Early Life History Assessment: Ashland FRO conducted trawl surveys in the Bad River, Wisconsin and Sturgeon River, Michigan, in cooperation with biologists from the Bad River Band of Lake Superior Chippewa and Marquette Biological Station to determine the duration of river residency, location, and relative number of fingerling lake sturgeon. Surveys were conducted with bottom trawl, backpack electrofisher, seine, and visual observation. In the Bad River, a total of 6 young-of-the year lake sturgeon were captured ranging from 82 to 187 mm. In the Sturgeon River a total of 52 lake sturgeon were captured or observed ranging in length from 55-200 mm. Young-of-the-year lake sturgeon were present through August in both rivers.
Yolk-sac lake sturgeon 1-3 days post hatch. Total lenght 9 mm.
Bad River Larval Assessment: In cooperation with Bad River Band of Lake Superior Chippewa, Marquette Biological Station, and Great Lakes Indian Fish and Wildlife Commission, Ashland FRO has conducted surveys to determine the timing and extent of downstream larval drift, to determine the growth of larval lake sturgeon, and determine if lake sturgeon spawn upstream of known spawning areas. A total of 40 larval lake sturgeon were captured from 1997-1998.
Midwest Tribal Aquaculture Network: The Midwest Tribal Aquaculture Network is composed of a group of Tribal Fish Hatchery Biologist who are interested in promoting sound fish rearing techniques for Tribal hatchery programs. The primary means by which the MTAN attempts to assist tribal programs is by sharing fish culture information through a quarterly newsletter. The MTAN has published several articles regarding the rearing and spawning of sturgeon. If you would like to learn more about sturgeon spawning techniques, go to the following Internet web site (www.fws.gov/midwest/ashland) and refer to volumes #7, 10, 23, 28, 30, and 31.
Bad River Egg Collection and Rearing Effort: Lake sturgeon populations in Lake Superior have been extirpated from many historic spawning tributaries and reduced in others. Restoration of the native Lake Superior fish community is a priority of fish management agencies. In the draft document, A lake sturgeon rehabilitation plan for Lake Superior, March 1999, the Lake Sturgeon Subcommittee of the Lake Superior Technical Committee identified stocking as one option for rehabilitation of lake sturgeon in Lake Superior. Fish management agencies have specified the need for a Lake Superior lake sturgeon egg source and rearing facility to assist rehabilitation efforts in Lake Superior.
Ashland FRO, Bad River Band of Lake Superior Chippewa, Red Cliff Tribal Hatchery, and Great Lakes Indian Fish and Wildlife Commission conducted a cooperative project to determine the feasibility of gamete collection from Bad River lake sturgeon and to rear and stock the fish in Lake Superior. A plan was developed in 1998 and carried out in 1999. Eggs were collected and incubated at the Bad River and Red Cliff tribal hatcheries. Eggs were successfully hatched at both hatcheries but survival to the fingerling stage did not occur. Funding for this project was obtained by Ashland FRO from US EPA Great Lakes National Program Office and provided to Bad River Natural Resources Department and Red Cliff Tribal Hatchery.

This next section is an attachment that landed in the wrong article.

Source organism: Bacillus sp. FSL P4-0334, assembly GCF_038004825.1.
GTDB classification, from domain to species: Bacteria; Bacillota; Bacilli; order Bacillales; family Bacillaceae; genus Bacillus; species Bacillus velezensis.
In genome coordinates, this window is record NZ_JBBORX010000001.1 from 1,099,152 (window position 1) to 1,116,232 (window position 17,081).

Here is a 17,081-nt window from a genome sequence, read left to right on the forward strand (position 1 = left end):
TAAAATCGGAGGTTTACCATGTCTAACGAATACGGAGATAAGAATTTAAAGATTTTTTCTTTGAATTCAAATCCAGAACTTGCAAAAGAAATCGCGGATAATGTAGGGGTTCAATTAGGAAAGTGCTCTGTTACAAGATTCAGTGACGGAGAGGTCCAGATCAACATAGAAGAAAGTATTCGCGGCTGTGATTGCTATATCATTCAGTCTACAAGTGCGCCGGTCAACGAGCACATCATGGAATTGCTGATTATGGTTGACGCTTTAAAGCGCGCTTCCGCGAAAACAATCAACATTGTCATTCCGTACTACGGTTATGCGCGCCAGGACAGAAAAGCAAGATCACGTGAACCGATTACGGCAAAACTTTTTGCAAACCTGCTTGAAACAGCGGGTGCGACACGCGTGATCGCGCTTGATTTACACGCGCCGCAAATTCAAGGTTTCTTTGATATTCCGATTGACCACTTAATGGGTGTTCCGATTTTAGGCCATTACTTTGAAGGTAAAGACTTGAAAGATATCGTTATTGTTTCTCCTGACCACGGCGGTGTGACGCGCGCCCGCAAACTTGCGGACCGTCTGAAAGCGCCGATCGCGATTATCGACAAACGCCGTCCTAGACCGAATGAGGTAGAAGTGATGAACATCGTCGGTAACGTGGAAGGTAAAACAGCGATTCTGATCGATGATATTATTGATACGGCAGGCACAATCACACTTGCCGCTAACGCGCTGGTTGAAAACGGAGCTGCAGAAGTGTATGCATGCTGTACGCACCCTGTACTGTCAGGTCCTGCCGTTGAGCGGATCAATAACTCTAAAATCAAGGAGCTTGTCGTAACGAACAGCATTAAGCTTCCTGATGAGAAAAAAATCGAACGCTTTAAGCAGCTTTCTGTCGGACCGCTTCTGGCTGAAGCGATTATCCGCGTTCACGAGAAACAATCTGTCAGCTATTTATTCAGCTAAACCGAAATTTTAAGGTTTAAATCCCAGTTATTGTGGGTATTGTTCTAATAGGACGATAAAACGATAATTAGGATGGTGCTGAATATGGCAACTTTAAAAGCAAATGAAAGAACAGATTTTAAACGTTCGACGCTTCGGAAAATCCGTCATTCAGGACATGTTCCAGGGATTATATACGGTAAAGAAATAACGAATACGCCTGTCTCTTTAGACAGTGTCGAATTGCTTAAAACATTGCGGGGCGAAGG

Sturgeon re-introduction into the upper St. Louis River: The project goal is to restore a self-sustaining lake sturgeon population in the upper St. Louis River, Minnesota, by 2025. To reestablish self-sustaining stocks of lake sturgeon, fertilized eggs will be transferred from a riverine population in the Menominee River (Wisconsin/Michigan). This cooperative project will involve the combined efforts of the Fond du Lac Indian Reservation and the Wisconsin and Minnesota Department of Natural Resources. The fertilized eggs will be stocked in egg nest boxes on the upper St. Louis River system by Fon du Lac Natural Resources Department and Ashland FRO. Ashland FRO will assist Fon du Lac Natural Resources Department conduct assessment of stocked fish to determine survival, recruitment and growth rate for stocked lake sturgeon in the Upper St. Louis River system.
Ontonagon River FERC Re-license Agreement: Ashland FRO assisted the East Lansing Ecological Services office and participated in negotiation meetings between the Resource Agency Team (USDA Forest Service, Michigan DNR, Keweenaw Bay Indian Community, and USFWS), the Upper Peninsula Power Company, and Wisconsin Public Service Corporation regarding FERC relicense of the Bond Falls hydropower facility on the Ontonagon River, Michigan. The Ontonagon River once supported a large run of lake sturgeon, but surveys by Ashland FRO and KBIC, and Michigan DNR, have failed to detect any remnant stock. Work toward finalization of a Bond Falls re-licensing agreement continue.
Juvenile Lake Sturgeon Telemetry Studies: Little is known about the distribution, movements, and habitat preferences of juvenile lake sturgeon. The draft document, A lake sturgeon rehabilitation plan for Lake Superior, identifies description of nursery habitats and habitat requirements of juvenile lake sturgeon as a high priority. Ashland FRO, Great Lakes Indian Fish and Wildlife Commission and Bad River Natural Resources Department have cooperated on telemetry studies to describe the movement and habitat use of juvenile lake sturgeon in Lake Superior. Juvenile lake sturgeon were captured in gill nets set in Lake Superior near the mouth of the Bad River, Wisconsin. In 1996, 13 fish were fitted with external radio transmitters and in 1999, eight fish were and fitted with external ultrasonic transmitters. Fish were tracked during the summer in 1996 and 1999.
5. RESTORATION ACTIVITIES AND EVALUATION
Adult female lake sturgeon (65 lbs., 62 inches) fitted with radio
tag on dorsal fin.
Lake Sturgeon/Sea Lamprey Management: The Bad River produces more sea lamprey than any other U.S. tributary to Lake Superior. Ashland FRO led a two year study on spawning run lake sturgeon and walleyes using radiotelemetry to track movements in the Bad River, Wisconsin. The study purpose was to determine if lake sturgeon and walleye migrate upstream of potential sea lamprey barrier locations on the Bad River. Lake sturgeon were captured and tracked upstream of proposed barrier sites. Funding was provided in part from the Great Lakes Fishery Commission and cooperators included the Bad River Band of Chippewa, USFWS Marquette Biological Station, the Great Lakes Indian Fish and Wildlife Commission, and the Department of Fisheries and Oceans Canada.
Great Lakes Lake Sturgeon Website